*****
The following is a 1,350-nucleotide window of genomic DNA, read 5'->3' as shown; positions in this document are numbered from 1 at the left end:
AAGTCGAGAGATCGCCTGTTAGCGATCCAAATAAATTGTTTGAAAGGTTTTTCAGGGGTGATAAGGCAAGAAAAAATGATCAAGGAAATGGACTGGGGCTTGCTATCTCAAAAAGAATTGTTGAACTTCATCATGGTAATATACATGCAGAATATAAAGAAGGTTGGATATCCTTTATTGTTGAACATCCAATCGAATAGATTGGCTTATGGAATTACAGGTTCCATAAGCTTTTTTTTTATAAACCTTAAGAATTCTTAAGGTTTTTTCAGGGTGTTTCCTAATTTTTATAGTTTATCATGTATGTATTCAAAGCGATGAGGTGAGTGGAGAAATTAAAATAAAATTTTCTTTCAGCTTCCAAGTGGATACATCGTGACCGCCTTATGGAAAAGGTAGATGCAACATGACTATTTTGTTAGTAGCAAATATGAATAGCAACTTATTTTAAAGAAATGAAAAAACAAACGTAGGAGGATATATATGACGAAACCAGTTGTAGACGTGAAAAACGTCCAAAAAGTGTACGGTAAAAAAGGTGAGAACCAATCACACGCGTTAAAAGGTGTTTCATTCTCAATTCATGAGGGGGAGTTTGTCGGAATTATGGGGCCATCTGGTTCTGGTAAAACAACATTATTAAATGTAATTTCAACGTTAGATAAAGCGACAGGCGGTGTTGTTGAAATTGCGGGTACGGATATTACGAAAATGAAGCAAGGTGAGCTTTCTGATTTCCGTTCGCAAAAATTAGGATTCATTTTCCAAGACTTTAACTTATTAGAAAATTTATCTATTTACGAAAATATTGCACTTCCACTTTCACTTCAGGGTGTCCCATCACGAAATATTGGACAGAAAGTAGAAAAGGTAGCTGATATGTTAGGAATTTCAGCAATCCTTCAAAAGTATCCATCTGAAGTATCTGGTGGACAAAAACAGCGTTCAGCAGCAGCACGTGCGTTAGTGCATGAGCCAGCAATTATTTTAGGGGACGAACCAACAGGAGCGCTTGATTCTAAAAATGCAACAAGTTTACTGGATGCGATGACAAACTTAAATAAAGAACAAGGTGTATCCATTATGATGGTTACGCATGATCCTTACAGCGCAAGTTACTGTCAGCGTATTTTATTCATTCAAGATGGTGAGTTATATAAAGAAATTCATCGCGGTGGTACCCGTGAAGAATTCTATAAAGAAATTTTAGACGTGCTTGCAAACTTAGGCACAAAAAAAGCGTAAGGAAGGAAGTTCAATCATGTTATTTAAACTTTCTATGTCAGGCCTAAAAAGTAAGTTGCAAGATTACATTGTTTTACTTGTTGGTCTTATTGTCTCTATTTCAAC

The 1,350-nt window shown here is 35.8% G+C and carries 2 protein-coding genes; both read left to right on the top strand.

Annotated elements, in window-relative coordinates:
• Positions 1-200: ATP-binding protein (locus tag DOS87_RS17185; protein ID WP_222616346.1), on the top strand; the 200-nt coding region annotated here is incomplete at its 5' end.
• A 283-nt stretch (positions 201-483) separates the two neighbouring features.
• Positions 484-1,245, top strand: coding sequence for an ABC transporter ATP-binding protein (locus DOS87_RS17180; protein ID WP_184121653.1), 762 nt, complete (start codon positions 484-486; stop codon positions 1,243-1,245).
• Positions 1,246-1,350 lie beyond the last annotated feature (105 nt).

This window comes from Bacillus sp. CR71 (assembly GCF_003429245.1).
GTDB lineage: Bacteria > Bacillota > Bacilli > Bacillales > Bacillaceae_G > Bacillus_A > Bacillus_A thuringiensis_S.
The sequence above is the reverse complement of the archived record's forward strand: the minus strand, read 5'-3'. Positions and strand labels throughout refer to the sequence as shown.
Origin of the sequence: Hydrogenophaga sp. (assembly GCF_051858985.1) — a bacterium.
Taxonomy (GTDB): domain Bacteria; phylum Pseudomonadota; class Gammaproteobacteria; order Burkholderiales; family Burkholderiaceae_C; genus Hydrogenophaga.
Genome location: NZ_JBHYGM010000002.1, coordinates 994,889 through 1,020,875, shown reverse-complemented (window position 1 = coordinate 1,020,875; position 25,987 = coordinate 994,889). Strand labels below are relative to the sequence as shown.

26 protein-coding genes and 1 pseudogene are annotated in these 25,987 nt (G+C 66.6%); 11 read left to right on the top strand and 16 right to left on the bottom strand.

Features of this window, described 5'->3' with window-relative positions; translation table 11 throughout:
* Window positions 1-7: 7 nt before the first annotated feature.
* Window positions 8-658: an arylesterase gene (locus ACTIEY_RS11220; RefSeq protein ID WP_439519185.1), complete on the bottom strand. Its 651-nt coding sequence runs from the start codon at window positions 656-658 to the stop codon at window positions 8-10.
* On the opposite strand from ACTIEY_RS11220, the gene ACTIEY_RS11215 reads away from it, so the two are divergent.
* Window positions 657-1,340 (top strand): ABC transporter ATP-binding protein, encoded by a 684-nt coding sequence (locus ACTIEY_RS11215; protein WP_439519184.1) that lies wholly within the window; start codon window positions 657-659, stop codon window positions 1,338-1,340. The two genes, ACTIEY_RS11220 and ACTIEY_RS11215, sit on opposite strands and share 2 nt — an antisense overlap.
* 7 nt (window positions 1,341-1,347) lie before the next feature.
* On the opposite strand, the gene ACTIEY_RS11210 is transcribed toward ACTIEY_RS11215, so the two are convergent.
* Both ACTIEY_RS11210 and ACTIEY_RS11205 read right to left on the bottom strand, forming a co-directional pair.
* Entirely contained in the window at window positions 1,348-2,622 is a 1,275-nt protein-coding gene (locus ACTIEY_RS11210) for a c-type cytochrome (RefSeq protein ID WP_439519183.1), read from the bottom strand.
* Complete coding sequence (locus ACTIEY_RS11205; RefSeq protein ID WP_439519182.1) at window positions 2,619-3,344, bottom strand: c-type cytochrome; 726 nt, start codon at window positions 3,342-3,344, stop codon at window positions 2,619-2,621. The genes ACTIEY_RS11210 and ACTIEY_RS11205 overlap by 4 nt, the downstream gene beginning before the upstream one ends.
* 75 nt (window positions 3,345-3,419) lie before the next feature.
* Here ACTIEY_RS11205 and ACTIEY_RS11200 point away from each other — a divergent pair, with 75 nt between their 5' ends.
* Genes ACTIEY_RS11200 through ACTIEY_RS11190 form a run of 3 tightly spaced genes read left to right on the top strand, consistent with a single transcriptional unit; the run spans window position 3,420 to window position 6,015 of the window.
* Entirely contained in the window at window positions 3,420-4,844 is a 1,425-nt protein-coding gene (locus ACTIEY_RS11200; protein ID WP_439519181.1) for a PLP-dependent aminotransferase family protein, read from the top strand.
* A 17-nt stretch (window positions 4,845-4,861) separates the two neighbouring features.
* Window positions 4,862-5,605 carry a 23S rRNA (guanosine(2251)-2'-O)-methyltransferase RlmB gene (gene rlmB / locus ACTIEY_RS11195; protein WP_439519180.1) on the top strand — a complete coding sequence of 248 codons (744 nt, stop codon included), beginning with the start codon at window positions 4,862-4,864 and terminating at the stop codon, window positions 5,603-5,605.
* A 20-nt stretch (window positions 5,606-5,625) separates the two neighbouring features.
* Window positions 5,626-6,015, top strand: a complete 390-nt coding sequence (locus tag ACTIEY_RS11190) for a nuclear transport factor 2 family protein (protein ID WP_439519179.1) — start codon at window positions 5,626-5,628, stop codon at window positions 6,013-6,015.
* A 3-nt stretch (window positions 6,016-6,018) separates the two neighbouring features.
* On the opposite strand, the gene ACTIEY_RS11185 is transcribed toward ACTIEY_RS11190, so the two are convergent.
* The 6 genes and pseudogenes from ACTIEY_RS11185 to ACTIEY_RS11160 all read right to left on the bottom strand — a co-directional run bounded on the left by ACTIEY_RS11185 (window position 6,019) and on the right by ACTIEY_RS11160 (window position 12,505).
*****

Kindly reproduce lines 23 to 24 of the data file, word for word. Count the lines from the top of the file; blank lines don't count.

* Both ACTIEY_RS11210 and ACTIEY_RS11205 read right to left on the bottom strand, forming a co-directional pair.
* Entirely contained in the window at window positions 1,348-2,622 is a 1,275-nt protein-coding gene (locus ACTIEY_RS11210) for a c-type cytochrome (RefSeq protein ID WP_439519183.1), read from the bottom strand.